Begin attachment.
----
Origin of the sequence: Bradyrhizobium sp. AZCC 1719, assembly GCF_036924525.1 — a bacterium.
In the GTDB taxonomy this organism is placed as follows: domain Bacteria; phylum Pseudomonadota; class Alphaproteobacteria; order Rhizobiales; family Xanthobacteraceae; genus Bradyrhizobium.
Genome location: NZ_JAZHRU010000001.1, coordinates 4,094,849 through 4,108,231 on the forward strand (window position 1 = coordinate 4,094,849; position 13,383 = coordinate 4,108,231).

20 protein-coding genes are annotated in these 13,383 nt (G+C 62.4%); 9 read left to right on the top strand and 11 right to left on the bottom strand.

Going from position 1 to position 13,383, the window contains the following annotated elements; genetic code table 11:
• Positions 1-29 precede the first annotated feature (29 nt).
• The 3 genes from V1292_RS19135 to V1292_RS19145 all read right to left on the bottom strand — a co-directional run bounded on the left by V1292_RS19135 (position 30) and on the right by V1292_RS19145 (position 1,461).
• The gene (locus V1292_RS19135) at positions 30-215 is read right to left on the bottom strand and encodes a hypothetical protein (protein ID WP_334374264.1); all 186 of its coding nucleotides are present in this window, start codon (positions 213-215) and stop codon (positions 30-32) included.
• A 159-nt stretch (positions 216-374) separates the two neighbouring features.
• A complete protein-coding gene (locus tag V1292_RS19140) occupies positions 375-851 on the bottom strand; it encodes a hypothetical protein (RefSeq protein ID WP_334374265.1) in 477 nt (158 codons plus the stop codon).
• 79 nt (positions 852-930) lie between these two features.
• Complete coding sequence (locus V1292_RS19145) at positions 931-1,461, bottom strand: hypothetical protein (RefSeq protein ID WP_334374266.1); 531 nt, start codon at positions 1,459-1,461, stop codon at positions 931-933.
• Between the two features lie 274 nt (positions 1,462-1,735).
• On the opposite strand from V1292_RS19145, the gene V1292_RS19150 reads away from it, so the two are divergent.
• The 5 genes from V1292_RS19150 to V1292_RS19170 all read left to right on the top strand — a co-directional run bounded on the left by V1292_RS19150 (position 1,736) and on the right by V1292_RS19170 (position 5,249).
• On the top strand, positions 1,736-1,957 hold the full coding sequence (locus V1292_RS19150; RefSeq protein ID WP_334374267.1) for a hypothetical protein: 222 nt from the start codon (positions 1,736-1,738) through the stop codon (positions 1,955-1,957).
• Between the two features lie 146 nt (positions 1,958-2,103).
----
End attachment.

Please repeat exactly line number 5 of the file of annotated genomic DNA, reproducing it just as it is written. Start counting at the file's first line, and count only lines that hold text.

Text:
Going from position 1 to position 13,383, the window contains the following annotated elements; genetic code table 11: